We often get asked by parents of 4 and 5 year olds as well as toddlers as to whether we offer coding classes suitable for their young child. We don’t do this because it doesn’t make much sense. You see, coding is a literacy that is based on reading literacy and numeracy.

Students need to be confident readers, we use terms such as “variable”, “if this happens then do that”, “when space key pressed”. See the image below to see what Scratch code looks like.



There are other programs that claim to teach 4 – 5 year olds how to code, but coding blocks with any simpler commands (instructions) lack the fundamentals concepts of coding, which we will cover further down in this blog post.

We also use a lot of maths, including addition, subtraction, greater than, less than, equality, XY coordinates, and positive and negative numbers. We can take younger students who are already achieving sufficient levels of literacy and numeracy. Some of these concepts are not covered until Year 5 maths (10 year olds), i.e. greater than, less than and negative numbers.

Here are the maths operations coding blocks that we use in Scratch. It uses coding blocks such as addition, subtraction, multiplication, division, random number generation, less than, equality, and greater than.



We control sprites (characters or objects) in a 2D space. We define this 2D space using XY coordinates, including both positive and negative numbers. The X coordinate ranges from -240 to 240. The Y coordinate ranges from -180 to 180. XY or Cartesian coordinates are not introduced into Australian classrooms until Year 4 (9 year olds) and then it is only using positive numbers. See the image below.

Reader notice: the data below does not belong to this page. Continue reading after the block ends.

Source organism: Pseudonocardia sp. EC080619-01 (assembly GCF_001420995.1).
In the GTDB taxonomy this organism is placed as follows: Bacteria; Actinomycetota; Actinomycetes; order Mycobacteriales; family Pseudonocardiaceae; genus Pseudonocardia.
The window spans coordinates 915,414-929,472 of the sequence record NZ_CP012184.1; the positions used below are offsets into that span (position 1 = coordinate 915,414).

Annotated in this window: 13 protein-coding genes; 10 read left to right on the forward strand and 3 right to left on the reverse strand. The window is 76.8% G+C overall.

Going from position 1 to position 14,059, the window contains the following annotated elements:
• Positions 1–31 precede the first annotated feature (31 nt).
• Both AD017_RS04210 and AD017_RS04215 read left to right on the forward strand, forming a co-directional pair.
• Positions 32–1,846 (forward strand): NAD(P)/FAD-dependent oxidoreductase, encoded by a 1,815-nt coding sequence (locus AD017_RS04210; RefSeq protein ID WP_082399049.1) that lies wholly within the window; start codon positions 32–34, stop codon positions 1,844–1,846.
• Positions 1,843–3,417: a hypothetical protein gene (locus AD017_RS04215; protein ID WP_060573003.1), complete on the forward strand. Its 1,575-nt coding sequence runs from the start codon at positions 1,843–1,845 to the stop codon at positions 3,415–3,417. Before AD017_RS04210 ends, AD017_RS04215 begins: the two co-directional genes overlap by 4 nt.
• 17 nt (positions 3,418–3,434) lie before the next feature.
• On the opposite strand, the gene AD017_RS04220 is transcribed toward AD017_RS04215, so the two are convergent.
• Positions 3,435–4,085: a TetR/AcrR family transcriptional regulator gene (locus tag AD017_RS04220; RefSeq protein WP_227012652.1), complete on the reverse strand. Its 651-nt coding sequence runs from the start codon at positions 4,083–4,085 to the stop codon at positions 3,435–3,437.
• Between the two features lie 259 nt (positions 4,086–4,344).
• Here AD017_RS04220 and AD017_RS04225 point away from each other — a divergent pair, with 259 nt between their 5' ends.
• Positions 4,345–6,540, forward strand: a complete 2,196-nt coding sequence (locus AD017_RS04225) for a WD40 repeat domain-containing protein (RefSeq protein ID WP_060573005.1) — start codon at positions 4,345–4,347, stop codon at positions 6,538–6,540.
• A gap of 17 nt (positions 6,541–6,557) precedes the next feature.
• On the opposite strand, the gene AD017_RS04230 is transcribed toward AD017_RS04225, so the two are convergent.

Coding as a literacy is based on 6 fundamental concepts. These concepts are simple for adults to learn, but involves some level of complexity which may prove challenging for 5 year olds. I like to use the analogy of a cake recipe to help explain what each concept means.


  1. Sequencing: placing commands (or instructions) in the right order so as to complete a task or solve a problem. E.g. the cake recipe needs to be followed from first step to last.
  2. Branching: allowing an algorithm to make a decision by checking on a condition. E.g. the cake recipe requires for you to check whether you have a fan-forced oven or not, the oven temperature will depend on the oven type.
  3. Iteration: writing code can be made more efficient by using iteration. E.g. let’s say the cake recipe has 10 steps (10 lines of code) and you want to make 5 cakes. Instead of writing 50 lines of code, i.e. the 10 lines of code (of the cake recipe) repeated 5 times, you can say “Repeat the following 5 times” then followed by the 10 lines of code (cake recipe).
  4. Arithmetic: we use lots of maths in coding, as mentioned above.
  5. Data storage: we need to store data, such as numbers used in arithmetic, text for display, or images, audio etc.
  6. Data in / data out: we need to input data e.g. key presses (keyboard), mouse clicks, camera, and microphone (input) audio and also output data e.g. screens, printing on paper, and audio output.


As you can see, coding is a useful literacy that can be applied in any problem solving task. It is a complex literacy that is based on reading literacy and numeracy. That is why our programs are for 7 year olds and older. Instead of teaching 5 year olds, who may be not ready, how to code, there are many other ways of engaging learning and problem solving. The best thing you can do for younger children is to encourage curiosity, play and imagination. Then when they are ready, we will be here to welcome them to our programs.



If you have any other questions regarding engaging 5 year olds and younger with coding classes

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